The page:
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Ferrocenyl Chalcone Derivatives as Possible Antimicrobial Agents

HENRY, Elecia, BIRD, Susan, GOWLAND, Pauline, Collins, Michael and CASSELLA, John (2020) Ferrocenyl Chalcone Derivatives as Possible Antimicrobial Agents. The Journal of Antibiotics. ISSN 0021-8820

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Abstract or description

The swift spread of infections caused by drug-resistant bacteria, such as methicillin-resistant Staphylococcus aureus (MRSA), has quickly become a worldwide concern as infections spread from healthcare settings to the wider community. While ferrocenyl chalcones, which are chalcone derivatives with antimicrobial activity, have gained attention from researchers, further study is needed to assess their cytotoxicity. Ten newly developed chalcones, in which ring A was replaced with a ferrocenyl moiety and ring B contained increasing alkyl chain lengths from 1 to 10 carbons, were assessed. Using twofold broth microdilution, the minimum inhibitory concentration (MIC) of five of the ten compounds were lower against Gram-positive organisms (MICs from 0.008 mg ml−1 to 0.063 mg ml−1) than Gram-negative organisms (MICs = 0.125 mg ml−1). These novel ferrocenyl chalcone compounds were effective against three types of clinically isolated drug-resistant S. aureus, including an MRSA, and against other non-resistant clinically isolated and laboratory-adapted Gram-positive bacteria. The same compounds inhibited growth in non-resistant bacteria by potentially obstructing cellular respiration in Gram-positive bacteria. Images obtained through scanning electron microscopy revealed fully lysed bacterial cells once exposed to a selected compound that showed activity. The results indicate that these newly developed compounds could be important antimicrobial agents in the treatment of infections from clinically resistant bacteria.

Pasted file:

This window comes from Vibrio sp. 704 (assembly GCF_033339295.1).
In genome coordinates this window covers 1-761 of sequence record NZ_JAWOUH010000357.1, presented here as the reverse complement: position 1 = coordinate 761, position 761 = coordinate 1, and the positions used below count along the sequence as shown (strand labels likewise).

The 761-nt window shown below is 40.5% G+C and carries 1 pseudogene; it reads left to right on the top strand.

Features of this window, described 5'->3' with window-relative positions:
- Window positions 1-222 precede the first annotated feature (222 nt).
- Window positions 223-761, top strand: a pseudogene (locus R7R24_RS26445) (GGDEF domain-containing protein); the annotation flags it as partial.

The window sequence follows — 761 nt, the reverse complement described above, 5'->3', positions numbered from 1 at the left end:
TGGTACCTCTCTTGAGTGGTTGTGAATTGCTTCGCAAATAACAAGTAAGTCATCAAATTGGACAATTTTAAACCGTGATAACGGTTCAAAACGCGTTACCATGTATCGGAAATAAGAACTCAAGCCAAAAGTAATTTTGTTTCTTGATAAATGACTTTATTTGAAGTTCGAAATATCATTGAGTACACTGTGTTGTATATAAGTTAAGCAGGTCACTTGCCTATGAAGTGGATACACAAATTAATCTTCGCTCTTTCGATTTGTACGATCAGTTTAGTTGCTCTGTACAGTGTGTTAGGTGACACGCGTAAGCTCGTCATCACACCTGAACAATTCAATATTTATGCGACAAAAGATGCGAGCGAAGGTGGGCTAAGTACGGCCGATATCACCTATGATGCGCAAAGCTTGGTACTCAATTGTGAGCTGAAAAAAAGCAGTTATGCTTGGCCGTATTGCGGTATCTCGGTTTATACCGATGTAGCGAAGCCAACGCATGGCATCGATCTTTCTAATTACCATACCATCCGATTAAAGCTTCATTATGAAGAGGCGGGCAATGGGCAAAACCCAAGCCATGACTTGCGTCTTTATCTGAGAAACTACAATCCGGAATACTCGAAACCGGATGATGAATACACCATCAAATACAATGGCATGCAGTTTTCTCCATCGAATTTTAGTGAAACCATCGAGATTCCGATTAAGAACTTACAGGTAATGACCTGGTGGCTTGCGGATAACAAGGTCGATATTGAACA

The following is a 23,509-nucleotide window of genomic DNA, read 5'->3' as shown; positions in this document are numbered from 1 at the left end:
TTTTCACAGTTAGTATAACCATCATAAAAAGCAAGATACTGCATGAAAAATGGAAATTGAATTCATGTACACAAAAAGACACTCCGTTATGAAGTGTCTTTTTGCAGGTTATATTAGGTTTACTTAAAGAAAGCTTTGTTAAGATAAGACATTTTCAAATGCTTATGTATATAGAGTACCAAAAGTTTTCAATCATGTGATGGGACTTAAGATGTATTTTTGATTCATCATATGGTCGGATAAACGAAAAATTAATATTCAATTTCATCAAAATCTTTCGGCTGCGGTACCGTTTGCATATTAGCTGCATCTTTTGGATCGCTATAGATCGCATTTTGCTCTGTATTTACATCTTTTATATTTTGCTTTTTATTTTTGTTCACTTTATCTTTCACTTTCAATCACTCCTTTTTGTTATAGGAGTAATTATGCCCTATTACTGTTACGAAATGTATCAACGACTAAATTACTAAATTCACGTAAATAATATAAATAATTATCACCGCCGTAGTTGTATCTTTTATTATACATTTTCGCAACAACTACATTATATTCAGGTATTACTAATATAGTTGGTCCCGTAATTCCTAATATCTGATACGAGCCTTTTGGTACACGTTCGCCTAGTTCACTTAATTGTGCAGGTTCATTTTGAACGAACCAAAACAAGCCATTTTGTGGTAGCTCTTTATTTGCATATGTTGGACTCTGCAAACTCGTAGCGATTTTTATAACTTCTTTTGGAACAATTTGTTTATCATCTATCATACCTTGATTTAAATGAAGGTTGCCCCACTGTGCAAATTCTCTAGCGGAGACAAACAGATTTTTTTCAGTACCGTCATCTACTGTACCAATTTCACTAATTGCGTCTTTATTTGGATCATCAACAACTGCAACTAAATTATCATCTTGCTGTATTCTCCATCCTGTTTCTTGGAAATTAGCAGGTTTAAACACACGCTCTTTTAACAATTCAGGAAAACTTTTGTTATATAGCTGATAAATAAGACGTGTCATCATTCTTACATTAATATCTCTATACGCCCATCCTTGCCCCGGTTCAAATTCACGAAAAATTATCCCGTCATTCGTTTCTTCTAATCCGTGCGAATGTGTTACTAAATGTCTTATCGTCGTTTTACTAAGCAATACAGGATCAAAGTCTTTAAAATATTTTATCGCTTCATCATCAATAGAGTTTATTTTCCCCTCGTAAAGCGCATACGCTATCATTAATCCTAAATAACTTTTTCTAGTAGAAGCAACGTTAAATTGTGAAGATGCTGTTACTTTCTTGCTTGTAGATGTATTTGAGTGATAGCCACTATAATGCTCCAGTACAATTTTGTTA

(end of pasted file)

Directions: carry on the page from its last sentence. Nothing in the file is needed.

Item Type: Article
Faculty: School of Law, Policing and Forensics > Criminal Justice and Forensic Science
Depositing User: John CASSELLA
Date Deposited: 06 Apr 2020 10:03
Last Modified: 28 Jul 2020 01:38
URI: http://eprints.staffs.ac.uk/id/eprint/6210

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